Excerpt from The Interpreter, Vol. 3: October, 1906-July, 1907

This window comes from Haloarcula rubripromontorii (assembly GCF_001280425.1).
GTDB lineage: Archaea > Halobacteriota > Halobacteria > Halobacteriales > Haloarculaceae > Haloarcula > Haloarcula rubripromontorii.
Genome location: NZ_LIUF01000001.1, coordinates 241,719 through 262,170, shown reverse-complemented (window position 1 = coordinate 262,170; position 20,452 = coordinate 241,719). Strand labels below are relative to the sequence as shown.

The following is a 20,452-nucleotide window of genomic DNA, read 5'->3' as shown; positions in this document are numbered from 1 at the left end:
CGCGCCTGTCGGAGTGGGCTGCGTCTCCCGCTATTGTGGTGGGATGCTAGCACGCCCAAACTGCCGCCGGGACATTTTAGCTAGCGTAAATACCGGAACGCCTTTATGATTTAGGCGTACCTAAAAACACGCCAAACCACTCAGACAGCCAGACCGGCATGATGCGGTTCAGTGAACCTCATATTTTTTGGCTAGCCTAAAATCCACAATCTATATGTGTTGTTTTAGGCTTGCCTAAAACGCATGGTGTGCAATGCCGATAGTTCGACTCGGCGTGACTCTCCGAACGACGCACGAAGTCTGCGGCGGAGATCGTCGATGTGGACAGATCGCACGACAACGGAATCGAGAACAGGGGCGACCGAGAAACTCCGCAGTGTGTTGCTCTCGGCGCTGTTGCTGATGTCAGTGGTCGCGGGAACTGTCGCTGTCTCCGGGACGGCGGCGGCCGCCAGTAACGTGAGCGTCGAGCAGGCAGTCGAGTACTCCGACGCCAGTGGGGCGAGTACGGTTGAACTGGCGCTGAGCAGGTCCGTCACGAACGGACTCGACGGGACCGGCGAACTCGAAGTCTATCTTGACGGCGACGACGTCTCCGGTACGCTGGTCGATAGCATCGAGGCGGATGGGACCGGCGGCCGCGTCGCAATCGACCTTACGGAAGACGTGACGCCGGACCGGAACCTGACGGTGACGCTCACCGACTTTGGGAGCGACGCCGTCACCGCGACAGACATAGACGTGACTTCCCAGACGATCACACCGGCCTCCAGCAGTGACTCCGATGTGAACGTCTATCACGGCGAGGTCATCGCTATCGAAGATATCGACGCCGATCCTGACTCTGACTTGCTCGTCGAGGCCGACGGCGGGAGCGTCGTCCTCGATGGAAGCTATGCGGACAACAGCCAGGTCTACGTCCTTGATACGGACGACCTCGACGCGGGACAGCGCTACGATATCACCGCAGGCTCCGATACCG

There are few lines of inquiry at present pursued by scien tific thinkers which do not employ the comparative method. The science of anatomy, which has for its aim the examination of the structure of the body, is incomplete without it. The anatomist finds that the comparison of the structure of man with the inferior animals, and of one class of animals with another, opens up a fruitful field for study. By it he can trace the relative utility of various organs and follow the history of their development. He learns how much man has in common with the animal world, while he is enabled to recognise more clearly how he transcends it. So, too, the student of language has learnt that a comparative study of words has been of incalculable service in tracing the nature, history and gradual development of human speech, while at the same time it has thrown a ﬂood of light over many religious ideas and customs which have left their mark upon our race. In fact each progressive scientific inquiry finds the comparative method indispensable, and we constantly hear of Comparative Physiology, Comparative Zoology, Comparative Jurisprudence or Comparative Psychology.
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